If you’re a girl in Heaven, you don’t get out much. Too many pots to clean and meals to cook. Too many eyes watching you. When we leave, it’s to go to the post office to fill out the deposit forms for our mothers’ government-scheme bank accounts, or to the market where we’ve been sent for onions or tomatoes.
Makes it hard to remember that there is a world out there that is not the same as ours.
Joy goes out even less than the rest of us. When she leaves the muddy paths of Heaven, she leaves more than just tin roofs and hospital sludge. She leaves a fortress, a kingdom she built herself. Subject by subject, brick by brick.
At the post office, the tellers ignore Joy, or ask her to do disgusting things when they think no one’s listening. Only one vendor at the market sells her vegetables, and that too, at twice the cost. On the bus, women push her to the back, near the men’s section. The section that’s all perilous murmurs, malicious grasps and gropes.
Last year, when the health worker put Joy on the scale and told her she was underweight (just like the rest of us), Selvi Aunty took her to the hospital to get the iron pills the government is distributing to adolescent girls.
(Neelamma Aunty said they were only doing it for the elections. Fatima Aunty said who cares why they were doing it as long as they were giving something out for free.)
When the nurse asked for Joy’s paperwork, Selvi Aunty handed over her birth certificate.
“Beti, I think you brought the wrong one,” the nurse said. Purple lab coat over a red-checkered sari. North Indian convent-school voice coated with the congratulations she must get for helping backward women, starving girls. “This looks like it’s for your son. Do you have a child named Anand?”
“That’s right,” Selvi Aunty said. Joy sat straight backed and stone faced, a granite statuette. “This is Anand. He’s Joy now.”
“This is Anand?” the nurse asked. Adjusted her pink-rimmed spectacles.
“Yes,” Selvi Aunty said. “We were reborn. As Christians. Anand has become Joy.”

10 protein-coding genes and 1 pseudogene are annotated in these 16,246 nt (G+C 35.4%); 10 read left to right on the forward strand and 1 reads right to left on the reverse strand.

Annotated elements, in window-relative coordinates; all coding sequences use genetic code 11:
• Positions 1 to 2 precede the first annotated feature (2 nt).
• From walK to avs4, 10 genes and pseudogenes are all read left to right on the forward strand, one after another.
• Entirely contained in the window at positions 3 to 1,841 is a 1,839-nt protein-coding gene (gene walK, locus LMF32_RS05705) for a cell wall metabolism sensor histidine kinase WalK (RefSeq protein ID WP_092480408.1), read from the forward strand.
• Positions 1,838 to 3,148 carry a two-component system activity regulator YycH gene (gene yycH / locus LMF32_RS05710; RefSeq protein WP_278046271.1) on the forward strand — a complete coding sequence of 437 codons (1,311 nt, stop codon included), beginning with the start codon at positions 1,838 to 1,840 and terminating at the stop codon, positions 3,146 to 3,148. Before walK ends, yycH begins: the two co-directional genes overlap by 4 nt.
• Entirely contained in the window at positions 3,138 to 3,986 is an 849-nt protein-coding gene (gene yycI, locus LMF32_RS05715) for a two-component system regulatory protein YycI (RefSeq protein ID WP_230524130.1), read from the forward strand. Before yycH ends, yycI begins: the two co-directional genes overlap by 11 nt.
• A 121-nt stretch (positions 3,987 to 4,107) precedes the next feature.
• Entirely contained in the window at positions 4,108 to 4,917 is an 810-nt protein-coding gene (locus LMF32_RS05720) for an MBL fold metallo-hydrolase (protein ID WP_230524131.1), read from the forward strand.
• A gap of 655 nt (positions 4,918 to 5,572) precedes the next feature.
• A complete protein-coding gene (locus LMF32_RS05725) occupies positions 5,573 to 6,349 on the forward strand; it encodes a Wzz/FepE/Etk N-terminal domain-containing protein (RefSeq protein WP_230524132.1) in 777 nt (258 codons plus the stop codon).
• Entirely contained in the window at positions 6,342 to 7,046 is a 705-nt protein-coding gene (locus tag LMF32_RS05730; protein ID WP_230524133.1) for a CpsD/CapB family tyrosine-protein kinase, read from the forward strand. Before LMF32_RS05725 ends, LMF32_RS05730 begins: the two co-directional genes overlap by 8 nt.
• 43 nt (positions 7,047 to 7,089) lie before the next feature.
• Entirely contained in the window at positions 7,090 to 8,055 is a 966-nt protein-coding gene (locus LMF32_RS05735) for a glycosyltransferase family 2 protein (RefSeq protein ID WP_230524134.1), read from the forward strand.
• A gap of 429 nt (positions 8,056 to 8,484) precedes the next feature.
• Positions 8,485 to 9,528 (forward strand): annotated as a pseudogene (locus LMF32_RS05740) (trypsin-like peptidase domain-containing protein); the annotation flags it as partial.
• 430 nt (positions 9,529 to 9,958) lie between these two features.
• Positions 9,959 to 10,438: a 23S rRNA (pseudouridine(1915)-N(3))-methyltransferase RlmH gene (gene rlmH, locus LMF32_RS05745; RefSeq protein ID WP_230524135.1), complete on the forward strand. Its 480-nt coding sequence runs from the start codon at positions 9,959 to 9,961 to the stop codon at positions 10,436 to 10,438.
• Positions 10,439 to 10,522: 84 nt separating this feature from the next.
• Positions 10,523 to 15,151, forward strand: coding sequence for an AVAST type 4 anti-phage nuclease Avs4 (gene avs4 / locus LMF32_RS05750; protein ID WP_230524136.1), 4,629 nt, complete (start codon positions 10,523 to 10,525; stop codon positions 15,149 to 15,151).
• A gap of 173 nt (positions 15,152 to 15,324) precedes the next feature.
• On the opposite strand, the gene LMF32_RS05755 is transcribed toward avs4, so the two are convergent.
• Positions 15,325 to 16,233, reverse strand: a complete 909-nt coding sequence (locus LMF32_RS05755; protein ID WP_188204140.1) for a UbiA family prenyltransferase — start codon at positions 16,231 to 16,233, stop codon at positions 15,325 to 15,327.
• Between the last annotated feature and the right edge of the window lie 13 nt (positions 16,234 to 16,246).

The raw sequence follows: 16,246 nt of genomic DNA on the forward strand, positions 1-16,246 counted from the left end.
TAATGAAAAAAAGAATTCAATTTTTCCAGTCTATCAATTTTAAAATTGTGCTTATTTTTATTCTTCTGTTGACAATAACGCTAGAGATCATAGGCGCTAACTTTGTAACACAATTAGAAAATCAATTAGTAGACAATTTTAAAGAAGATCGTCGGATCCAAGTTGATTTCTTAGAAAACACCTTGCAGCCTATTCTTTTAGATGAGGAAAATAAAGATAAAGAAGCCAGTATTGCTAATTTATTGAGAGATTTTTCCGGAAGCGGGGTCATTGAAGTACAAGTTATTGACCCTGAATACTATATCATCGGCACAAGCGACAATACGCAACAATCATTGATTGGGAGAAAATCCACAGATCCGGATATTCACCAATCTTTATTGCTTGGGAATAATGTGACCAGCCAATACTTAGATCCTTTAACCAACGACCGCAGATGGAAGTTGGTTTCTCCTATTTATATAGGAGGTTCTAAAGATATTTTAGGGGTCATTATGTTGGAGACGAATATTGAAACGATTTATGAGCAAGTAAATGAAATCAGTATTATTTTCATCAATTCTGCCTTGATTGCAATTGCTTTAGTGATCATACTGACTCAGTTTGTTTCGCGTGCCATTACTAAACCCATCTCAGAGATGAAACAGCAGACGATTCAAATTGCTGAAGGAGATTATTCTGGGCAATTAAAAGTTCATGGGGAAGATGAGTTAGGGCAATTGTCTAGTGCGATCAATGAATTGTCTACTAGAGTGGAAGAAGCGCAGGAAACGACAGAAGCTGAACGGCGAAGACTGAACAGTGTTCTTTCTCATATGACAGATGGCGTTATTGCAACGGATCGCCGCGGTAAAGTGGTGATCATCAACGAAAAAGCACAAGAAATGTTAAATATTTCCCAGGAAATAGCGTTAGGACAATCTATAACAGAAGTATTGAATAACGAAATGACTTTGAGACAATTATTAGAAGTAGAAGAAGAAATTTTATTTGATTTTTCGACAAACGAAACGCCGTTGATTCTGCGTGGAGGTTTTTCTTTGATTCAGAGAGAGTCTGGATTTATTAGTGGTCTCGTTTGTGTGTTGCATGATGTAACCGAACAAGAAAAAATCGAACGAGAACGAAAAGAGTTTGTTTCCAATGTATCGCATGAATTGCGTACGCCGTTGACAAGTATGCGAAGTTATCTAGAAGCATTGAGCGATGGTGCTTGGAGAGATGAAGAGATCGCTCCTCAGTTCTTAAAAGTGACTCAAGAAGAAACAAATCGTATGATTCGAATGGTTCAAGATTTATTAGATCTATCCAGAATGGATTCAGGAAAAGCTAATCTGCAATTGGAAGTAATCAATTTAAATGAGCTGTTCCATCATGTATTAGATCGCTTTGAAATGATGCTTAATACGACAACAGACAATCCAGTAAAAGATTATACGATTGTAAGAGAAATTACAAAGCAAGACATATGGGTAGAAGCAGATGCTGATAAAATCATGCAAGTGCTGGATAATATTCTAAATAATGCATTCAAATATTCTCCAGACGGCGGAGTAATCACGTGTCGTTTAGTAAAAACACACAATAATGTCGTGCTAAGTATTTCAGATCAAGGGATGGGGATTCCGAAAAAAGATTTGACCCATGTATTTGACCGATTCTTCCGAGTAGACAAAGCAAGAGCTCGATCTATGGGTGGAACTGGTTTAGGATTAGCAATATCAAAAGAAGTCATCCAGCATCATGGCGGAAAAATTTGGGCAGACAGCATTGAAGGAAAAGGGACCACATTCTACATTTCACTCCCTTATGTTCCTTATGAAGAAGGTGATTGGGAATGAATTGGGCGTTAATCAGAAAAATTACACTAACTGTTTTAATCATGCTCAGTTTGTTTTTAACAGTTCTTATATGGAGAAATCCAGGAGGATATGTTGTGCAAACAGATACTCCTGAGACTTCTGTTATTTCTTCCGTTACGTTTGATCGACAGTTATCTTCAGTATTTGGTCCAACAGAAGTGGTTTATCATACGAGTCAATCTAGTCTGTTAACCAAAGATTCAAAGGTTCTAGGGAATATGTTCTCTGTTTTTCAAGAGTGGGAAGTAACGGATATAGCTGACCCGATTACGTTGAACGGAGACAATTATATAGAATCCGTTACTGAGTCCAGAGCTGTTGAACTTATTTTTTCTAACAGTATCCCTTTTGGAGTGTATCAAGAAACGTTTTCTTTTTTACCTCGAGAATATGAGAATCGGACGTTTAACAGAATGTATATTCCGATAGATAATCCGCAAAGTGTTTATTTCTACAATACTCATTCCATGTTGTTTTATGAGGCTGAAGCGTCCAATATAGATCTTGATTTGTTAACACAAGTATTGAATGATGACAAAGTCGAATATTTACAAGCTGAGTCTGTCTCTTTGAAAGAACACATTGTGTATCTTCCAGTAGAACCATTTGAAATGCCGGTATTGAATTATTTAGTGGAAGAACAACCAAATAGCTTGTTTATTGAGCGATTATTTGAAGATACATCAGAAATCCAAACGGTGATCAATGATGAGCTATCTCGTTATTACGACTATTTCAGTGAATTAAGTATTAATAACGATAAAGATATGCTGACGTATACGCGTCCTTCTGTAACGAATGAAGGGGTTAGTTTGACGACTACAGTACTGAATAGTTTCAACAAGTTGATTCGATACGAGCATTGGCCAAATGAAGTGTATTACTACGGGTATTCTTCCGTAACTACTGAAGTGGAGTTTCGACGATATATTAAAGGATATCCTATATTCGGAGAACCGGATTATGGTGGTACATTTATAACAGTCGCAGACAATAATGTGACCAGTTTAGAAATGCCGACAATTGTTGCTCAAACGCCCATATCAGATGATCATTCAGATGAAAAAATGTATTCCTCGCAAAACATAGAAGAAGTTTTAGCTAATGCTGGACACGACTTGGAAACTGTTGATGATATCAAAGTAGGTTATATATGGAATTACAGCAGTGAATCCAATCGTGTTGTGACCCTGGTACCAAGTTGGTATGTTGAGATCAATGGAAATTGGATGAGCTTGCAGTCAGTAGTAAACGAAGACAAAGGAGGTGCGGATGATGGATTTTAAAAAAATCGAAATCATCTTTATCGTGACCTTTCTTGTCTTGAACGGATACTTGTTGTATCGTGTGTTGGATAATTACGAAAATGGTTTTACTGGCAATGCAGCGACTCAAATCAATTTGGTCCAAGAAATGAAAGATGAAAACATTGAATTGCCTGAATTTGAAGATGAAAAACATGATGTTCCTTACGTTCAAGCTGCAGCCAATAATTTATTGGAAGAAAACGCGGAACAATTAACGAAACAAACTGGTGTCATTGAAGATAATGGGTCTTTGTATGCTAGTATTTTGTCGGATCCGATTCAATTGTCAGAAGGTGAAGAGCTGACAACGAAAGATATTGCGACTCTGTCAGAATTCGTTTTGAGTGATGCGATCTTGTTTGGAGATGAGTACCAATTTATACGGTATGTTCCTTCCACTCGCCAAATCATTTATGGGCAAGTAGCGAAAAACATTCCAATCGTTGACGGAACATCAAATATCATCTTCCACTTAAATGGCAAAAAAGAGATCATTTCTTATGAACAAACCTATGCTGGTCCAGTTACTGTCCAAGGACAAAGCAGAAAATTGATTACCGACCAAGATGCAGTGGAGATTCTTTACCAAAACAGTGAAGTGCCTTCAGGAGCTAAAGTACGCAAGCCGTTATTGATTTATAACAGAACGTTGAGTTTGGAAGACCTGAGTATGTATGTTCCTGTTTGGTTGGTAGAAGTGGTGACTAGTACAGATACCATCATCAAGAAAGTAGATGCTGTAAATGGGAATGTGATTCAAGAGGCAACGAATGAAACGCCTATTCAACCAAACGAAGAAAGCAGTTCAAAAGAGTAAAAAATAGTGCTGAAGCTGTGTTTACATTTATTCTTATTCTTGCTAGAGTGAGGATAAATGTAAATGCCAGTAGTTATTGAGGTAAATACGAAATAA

“Really, you people will stop at nothing for government hand-outs,” the nurse said. Her fair, fair face turned red up to the roots of her salon-cut hair.
“What do you mean?” Selvi Aunty asked. Joy, though, pressed the balls of her feet into the ground, readying herself to leave.
“Like you don’t know,” the nurse said. “This scheme is for girls! The lengths you’ll go to for some extra rations. Really. Get a job.”
“I have a job,” Selvi Aunty said. “Four jobs at four different houses. And Joy is a girl. But anyway, what does it matter? She’s underweight. The health worker said so. What’s that word? Malnourished.”
“I can’t help you,” the nurse said, waving her off. “Take your son elsewhere. And put some proper clothes on him.”
Joy stood up then. Regally declared, “Come on, Amma. Don’t bother with this woman.”
But Selvi Aunty wasn’t done yet. (Joy learned it from somewhere, didn’t she?) She leaned across the table and stared into the nurse’s eyes like a cobra hypnotizing its prey.
“Not my son,” she said quietly. “My daughter. Who is ten times the woman you will ever be.”
We love Joy. So do our mothers. But outside the borders of Heaven, love just isn’t enough.
Excerpted with permission from A People’s History of Heaven by Mathangi Subramanian, Penguin Random House (Imprint: Hamish Hamilton)